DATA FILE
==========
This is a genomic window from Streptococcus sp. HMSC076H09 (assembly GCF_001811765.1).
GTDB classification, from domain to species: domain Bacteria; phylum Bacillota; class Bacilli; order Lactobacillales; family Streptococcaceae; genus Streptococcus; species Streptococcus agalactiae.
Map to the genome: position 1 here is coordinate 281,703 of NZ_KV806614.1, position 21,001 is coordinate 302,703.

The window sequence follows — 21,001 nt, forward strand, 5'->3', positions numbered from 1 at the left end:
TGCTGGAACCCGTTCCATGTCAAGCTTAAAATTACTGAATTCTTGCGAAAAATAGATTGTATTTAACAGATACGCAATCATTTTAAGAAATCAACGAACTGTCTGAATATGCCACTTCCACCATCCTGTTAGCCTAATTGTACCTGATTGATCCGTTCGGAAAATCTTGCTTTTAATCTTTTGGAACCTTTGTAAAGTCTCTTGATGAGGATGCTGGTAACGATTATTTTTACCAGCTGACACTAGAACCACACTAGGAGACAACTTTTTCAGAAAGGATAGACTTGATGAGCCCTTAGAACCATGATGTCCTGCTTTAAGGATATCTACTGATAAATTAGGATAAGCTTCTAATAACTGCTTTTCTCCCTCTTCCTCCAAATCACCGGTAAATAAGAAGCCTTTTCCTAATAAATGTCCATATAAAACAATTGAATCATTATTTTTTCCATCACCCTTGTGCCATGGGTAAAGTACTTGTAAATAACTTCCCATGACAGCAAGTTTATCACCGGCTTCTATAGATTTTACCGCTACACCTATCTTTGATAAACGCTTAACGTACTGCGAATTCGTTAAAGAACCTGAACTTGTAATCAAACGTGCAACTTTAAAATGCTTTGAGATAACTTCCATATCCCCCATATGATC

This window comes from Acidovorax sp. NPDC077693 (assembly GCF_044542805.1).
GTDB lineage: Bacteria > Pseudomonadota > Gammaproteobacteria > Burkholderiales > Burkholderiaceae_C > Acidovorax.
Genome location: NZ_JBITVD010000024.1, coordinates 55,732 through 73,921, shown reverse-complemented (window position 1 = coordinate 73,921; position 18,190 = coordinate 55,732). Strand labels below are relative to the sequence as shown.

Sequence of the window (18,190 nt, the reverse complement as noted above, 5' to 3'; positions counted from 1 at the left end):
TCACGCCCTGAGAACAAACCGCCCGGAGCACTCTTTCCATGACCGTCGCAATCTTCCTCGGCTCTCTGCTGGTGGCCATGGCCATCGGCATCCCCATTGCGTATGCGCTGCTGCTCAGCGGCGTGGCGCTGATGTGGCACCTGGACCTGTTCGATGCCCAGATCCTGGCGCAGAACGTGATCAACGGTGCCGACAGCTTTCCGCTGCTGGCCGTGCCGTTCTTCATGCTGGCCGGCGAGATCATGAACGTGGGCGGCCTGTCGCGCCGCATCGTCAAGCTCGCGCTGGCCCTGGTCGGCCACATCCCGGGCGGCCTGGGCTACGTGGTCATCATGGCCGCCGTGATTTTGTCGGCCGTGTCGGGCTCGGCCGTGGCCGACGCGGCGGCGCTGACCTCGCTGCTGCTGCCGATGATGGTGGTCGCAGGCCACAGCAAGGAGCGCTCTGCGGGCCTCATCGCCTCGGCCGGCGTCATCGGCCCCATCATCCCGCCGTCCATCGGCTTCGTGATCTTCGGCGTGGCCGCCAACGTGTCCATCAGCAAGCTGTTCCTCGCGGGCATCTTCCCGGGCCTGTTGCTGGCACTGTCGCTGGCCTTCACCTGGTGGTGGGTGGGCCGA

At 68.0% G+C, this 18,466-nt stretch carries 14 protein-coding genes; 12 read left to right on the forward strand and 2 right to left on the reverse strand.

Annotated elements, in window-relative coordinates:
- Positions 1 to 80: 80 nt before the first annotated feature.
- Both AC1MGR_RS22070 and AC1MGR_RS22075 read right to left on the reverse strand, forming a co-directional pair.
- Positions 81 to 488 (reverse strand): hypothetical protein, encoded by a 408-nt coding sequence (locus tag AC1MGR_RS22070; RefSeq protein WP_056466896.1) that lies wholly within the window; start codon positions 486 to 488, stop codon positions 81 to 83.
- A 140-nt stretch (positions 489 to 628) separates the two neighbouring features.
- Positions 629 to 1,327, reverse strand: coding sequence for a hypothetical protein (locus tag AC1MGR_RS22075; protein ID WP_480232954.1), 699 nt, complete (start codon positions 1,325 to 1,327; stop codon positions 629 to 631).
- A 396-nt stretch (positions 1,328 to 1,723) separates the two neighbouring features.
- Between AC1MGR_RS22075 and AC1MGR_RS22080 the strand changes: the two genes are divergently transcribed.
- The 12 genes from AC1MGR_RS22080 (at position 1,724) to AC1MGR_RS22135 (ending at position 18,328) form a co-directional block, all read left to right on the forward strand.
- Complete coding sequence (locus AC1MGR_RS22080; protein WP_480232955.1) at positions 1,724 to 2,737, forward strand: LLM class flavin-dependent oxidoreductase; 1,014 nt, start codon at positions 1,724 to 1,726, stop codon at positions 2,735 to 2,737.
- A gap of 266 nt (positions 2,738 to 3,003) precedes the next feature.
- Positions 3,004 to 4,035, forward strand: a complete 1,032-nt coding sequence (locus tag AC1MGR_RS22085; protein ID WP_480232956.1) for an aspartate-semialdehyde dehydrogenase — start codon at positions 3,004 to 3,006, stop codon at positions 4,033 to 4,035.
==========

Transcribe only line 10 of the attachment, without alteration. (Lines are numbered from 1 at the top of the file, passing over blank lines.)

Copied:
TCACGCCCTGAGAACAAACCGCCCGGAGCACTCTTTCCATGACCGTCGCAATCTTCCTCGGCTCTCTGCTGGTGGCCATGGCCATCGGCATCCCCATTGCGTATGCGCTGCTGCTCAGCGGCGTGGCGCTGATGTGGCACCTGGACCTGTTCGATGCCCAGATCCTGGCGCAGAACGTGATCAACGGTGCCGACAGCTTTCCGCTGCTGGCCGTGCCGTTCTTCATGCTGGCCGGCGAGATCATGAACGTGGGCGGCCTGTCGCGCCGCATCGTCAAGCTCGCGCTGGCCCTGGTCGGCCACATCCCGGGCGGCCTGGGCTACGTGGTCATCATGGCCGCCGTGATTTTGTCGGCCGTGTCGGGCTCGGCCGTGGCCGACGCGGCGGCGCTGACCTCGCTGCTGCTGCCGATGATGGTGGTCGCAGGCCACAGCAAGGAGCGCTCTGCGGGCCTCATCGCCTCGGCCGGCGTCATCGGCCCCATCATCCCGCCGTCCATCGGCTTCGTGATCTTCGGCGTGGCCGCCAACGTGTCCATCAGCAAGCTGTTCCTCGCGGGCATCTTCCCGGGCCTGTTGCTGGCACTGTCGCTGGCCTTCACCTGGTGGTGGGTGGGCCGA